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J Clin Microbiol. 2003 Sep;41(9):4279-84.

Phage-based typing scheme for Salmonella enterica serovar Heidelberg, a causative agent of food poisonings in Canada.

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  • 1National Laboratory for Enteric Pathogens, National Microbiology Laboratory, Health Canada, Winnipeg, Manitoba, Canada.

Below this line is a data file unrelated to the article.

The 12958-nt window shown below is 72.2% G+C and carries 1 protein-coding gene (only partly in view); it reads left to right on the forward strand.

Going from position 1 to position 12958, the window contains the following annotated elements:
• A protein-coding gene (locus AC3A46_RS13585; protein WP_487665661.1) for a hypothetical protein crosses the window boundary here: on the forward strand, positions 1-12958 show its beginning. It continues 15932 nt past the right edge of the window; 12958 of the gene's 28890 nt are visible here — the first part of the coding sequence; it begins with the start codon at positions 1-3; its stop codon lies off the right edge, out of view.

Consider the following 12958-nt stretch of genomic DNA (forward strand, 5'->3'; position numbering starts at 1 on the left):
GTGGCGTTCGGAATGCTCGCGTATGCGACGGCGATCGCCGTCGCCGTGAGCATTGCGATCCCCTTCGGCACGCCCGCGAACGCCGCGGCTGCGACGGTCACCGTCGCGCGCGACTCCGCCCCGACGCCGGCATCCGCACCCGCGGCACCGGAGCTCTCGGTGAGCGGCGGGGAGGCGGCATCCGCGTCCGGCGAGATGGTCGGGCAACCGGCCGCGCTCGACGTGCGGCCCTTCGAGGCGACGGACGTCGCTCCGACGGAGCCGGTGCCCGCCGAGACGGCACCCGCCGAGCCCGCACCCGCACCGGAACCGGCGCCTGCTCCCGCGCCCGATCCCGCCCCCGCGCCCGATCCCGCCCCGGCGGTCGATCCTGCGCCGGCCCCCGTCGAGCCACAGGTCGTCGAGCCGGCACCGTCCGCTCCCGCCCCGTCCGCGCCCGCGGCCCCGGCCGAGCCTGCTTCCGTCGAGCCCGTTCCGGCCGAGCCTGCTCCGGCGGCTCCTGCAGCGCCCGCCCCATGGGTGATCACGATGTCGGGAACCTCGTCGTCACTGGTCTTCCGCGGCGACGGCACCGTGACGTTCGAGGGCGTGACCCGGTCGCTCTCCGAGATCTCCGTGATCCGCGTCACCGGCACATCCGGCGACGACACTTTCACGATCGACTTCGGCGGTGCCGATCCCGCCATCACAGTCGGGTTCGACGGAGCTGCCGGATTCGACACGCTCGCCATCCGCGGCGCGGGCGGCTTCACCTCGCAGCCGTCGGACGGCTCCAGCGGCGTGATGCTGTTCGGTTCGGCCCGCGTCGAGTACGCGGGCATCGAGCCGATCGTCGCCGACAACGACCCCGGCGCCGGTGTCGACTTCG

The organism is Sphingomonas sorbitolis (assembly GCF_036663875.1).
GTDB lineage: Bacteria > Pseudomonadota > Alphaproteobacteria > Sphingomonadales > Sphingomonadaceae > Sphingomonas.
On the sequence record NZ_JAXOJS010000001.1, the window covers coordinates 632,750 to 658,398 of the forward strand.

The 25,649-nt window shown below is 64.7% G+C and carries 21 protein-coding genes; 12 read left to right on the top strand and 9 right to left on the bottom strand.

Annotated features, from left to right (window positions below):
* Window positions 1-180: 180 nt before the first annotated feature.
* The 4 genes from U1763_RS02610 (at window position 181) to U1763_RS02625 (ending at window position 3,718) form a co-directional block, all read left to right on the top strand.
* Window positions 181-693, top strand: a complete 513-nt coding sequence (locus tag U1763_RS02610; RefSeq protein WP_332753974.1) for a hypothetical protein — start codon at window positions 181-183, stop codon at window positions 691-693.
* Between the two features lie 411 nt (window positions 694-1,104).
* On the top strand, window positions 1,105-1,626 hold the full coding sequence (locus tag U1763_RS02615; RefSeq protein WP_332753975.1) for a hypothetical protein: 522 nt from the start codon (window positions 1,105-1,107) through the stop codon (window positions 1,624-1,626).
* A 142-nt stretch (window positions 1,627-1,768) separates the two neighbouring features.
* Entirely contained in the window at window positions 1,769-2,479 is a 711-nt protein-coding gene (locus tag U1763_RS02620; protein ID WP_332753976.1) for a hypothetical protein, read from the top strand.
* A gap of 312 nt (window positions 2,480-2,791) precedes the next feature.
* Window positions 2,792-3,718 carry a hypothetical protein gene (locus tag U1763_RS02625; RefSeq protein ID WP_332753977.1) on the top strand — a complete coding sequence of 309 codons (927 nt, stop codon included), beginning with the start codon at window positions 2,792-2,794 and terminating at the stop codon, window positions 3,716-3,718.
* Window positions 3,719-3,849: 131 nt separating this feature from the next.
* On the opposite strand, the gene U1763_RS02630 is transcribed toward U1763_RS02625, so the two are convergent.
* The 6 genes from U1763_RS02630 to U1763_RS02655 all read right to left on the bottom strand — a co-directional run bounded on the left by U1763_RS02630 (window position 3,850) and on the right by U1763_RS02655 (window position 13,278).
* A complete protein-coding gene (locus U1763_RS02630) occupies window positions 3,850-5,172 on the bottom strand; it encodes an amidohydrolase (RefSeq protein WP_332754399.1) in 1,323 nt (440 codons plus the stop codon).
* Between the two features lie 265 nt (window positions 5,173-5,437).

Salmonella enterica serovar Heidelberg is perhaps the second most frequent Salmonella serovar isolated from humans and the most common isolated from animals in Canada. This pathogen has shown increasing resistance to antimicrobial agents and mimics the multidrug resistance observed in S. enterica serovar Typhimurium strain DT 104. However, unlike for serovar Typhimurium, a rapid and inexpensive subtyping method has not been available for large-scale surveillance efforts. We developed a phage typing scheme and subtyped 2,523 strains of serovar Heidelberg from outbreaks, sporadic infections, and environmental sources in Canada between January 1991 and December 2000. All strains were sensitive to one or more phages and could be subdivided into 49 phage types. A total of 196 isolates from 13 major outbreaks could be subtyped into six phage types, while 86 strains from family outbreaks were assigned to seven phage types. All strains were typeable, and epidemiologically related strains isolated from patients and implicated foods had identical phage types, antibiograms, and pulsed-field gel electrophoresis (PFGE) patterns. Combining PFGE with phage typing increased the discriminatory power of the analysis beyond that of either method alone. We concluded that this phage typing scheme, in conjunction with PFGE, enhances subtyping of serovar Heidelberg strains. Furthermore, this phage typing scheme is a rapid, economical, stable, and reliable epidemiologic tool for tracing the origin of food-borne disease and for the surveillance of sporadic infections.

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